It has got to be very exciting to start a new chapter of one’s life, being married. It is a definitive time when one stage ends and another begins; you can’t mistake yourself for a child anymore. Me on the other hand, I still feel like a kid. There’s no threshold I’ve passed that has said, “alright, now life’s different”, so things just seem jumbled into one stage of life. You could say two stages, but the second stage has such a fluid starting point.

Did adulthood start at 16 when I could drive, or 18 when I was “legally” an adult who couldn’t legally drink. At 18 in America, you got another 3 years of being treated like a child. So does adulthood start at 21, at which point everyone wonders why these young adults are still acting like children (because they’ve been treated like children for 21 years, well into historically recognized adulthood).

Some expect artificial milestones to change people, but really, changed people reach organic milestones.

Marriage makes the shift quite obvious. Stage 2: creating your own family. You decide when to get married, it isn’t a predestined time and place for everyone around you to then say, “alright, you’re an adult now!”. The choice is yours, and it is something to embark on when you feel like an adult. There’s an order of operations here. Getting married in order to feel like an adult will probably end poorly; getting married because you feel like an adult makes sense.

It is scary to outsiders like me who see themselves in such a different stage. It is natural to compare yourself with your peers, and wonder if you are doing something wrong. When people start getting married around me, it makes me wonder if there is something I am missing. A flurry of emotions is awakened in the unmarried wedding goer. It makes you think. Do they really have their shit together that much more than me?

I wonder if it feels like wiping the slate clean. Is marriage the time when you can finally get past all the little things that bothered you about adolescence, and all the petty quirks from high school and college? It seems like a perfect time to fully harden the “I don’t care” attitude. The good kind of “I don’t care”, not the Lindsay Lohan kind. The type of “I don’t care” because you got someone that will always have your back. You are no longer alone in the world, to fight your own battles. There is always backup on the way, always an ear ready to listen, and always someone else to share the struggles and the best of times with.

Shop Amazon – Create an Amazon Wedding Registry

Interestingly, Nick and Amanda have been together for a decade at the age of 24. This isn’t one of those “is it gonna last” marriages: they have already passed the seven year itch. Marriage just makes it official, confirms what we have all known for a long time: that this pair makes sense together. They add something to the other, they work well together. They have already been moving through life together for a long time, but tomorrow, there will be no mistaking it. It is Team Amanda and Nick, entering adulthood together.

Congratulations, Amanda and Nick! You are marking the first official time when we can sit back and reminisce, sure that certain things are exclusively in the past. We may never again frolic on the golf course late at night, setting off firecrackers and running from no one. We might be done packing 5 people into a canoe, sunken so far into the water one false move will sink it; lighting fires and sending soda cans rocketing off the coals.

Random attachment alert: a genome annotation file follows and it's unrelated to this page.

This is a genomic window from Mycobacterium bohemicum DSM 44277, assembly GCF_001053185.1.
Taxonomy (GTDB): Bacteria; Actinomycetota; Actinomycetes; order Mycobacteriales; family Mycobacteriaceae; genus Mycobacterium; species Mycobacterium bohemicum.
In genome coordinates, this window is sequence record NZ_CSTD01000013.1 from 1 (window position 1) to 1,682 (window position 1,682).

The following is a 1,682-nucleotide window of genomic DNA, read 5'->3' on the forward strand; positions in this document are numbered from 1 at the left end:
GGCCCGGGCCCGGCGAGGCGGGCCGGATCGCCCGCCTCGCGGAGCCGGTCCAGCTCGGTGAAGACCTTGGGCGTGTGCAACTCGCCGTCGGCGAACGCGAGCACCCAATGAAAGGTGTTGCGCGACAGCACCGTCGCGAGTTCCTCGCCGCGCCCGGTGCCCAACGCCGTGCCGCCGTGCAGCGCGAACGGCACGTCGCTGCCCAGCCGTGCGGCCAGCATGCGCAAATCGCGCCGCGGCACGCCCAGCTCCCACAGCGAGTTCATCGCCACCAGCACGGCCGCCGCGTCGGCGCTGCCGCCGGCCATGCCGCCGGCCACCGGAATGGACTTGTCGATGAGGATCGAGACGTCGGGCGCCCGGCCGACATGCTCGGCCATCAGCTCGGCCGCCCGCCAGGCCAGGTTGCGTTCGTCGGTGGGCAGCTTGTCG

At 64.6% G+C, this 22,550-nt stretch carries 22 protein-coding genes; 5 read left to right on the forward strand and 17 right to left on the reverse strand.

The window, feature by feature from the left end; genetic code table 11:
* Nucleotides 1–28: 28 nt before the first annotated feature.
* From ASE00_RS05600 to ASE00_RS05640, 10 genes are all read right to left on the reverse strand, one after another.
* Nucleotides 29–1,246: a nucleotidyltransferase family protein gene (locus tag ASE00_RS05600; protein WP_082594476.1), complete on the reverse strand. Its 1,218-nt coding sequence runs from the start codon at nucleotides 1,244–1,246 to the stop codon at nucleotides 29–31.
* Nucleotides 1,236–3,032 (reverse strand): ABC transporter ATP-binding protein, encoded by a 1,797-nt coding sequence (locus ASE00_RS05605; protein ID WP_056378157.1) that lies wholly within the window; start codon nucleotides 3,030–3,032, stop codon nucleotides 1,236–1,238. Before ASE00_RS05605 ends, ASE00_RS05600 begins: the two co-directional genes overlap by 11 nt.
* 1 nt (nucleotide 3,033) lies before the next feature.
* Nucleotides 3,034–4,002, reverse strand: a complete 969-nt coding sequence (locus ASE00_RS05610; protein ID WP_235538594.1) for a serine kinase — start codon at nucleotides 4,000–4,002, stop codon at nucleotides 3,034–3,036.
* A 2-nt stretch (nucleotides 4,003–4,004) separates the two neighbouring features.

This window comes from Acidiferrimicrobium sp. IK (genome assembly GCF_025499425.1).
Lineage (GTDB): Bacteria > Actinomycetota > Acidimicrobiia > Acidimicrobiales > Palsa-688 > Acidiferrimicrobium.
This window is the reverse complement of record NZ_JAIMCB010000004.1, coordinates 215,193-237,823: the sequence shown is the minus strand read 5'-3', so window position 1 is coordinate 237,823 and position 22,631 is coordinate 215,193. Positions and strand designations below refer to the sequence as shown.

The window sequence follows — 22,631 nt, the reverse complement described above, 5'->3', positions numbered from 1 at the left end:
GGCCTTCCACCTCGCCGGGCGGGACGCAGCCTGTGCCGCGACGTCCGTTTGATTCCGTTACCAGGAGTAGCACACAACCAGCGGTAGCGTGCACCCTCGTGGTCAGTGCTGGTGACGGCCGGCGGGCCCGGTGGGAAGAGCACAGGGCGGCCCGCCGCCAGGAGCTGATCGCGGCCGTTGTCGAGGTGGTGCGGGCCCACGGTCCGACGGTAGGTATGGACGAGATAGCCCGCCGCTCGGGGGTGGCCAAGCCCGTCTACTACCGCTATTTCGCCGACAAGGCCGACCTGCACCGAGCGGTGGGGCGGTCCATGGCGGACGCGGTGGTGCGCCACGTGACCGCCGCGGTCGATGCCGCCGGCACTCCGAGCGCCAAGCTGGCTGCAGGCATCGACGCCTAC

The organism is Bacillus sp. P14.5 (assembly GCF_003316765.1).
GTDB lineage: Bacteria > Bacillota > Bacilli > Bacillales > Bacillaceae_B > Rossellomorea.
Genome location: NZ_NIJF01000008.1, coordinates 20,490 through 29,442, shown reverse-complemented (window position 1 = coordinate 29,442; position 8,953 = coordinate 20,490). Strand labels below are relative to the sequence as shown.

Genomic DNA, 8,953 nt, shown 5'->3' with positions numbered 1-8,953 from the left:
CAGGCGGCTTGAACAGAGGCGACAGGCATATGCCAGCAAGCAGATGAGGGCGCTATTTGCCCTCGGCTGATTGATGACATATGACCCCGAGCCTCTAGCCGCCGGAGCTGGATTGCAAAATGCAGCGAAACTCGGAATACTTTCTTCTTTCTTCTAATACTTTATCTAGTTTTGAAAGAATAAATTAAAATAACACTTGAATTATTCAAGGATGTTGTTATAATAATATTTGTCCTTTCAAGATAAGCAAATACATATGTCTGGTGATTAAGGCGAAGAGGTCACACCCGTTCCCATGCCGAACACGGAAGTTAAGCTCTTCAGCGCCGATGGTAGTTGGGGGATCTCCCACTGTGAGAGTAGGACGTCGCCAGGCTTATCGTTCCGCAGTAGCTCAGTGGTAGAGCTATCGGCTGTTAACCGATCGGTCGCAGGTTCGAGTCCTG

These events can clearly be designated to the Stage 1 of life,  and viewed through a new lens. From here the conversations will begin to shift; instead of talking about how cool we are for drinking, and causing trouble, we will probably be discussing how to keep our future children from drinking and causing trouble. How the hell did we make it out of there unscathed? That has already happened with my sister and some of her friends. I consider my experienced advice invaluable to them.

It is funny how it can seem like a blink of an eye from being a kid, to being an adult. Marriage, like most ceremonies, has as much meaning as you want to give it. Some people think there is something magical about ceremonies; that due to marriage an outside force will make you a different person. That’s not true though. Marriage is something to undertake when you are ready to make yourself a different person. Otherwise it would be putting the cart before the horse, and I see that too often. People think that getting married will make their boyfriend become more mature, or their girlfriend act more like a stereotype.

But I know it is not like that for Nick and Amanda. I think you guys have got it all figured out. You’re not doing it for other people, and you are not doing it as a way to convince yourselves of anything. Marriage won’t change anything by itself; you have already gotten to that point, made the positive change. Marriage is just the celebration, the recognition of what you have, and will have for the rest of your lives!

Nashoba Valley Brewery and Orchards

Right off 495 in central Massachusetts is a great place to go pick apples, or take a tour of the brewing and winemaking facilities. This brewery is located right on an orchard and farm that produces much of the ingredients that go into the wine. They have a variety of wine that I tried at their tasting bar (just $6 for a tasting, $10 for a tour), and got my included wine glass to take home. But let’s be honest… I’ve done all this before, about a half dozen times. It is a great place to return to year after year.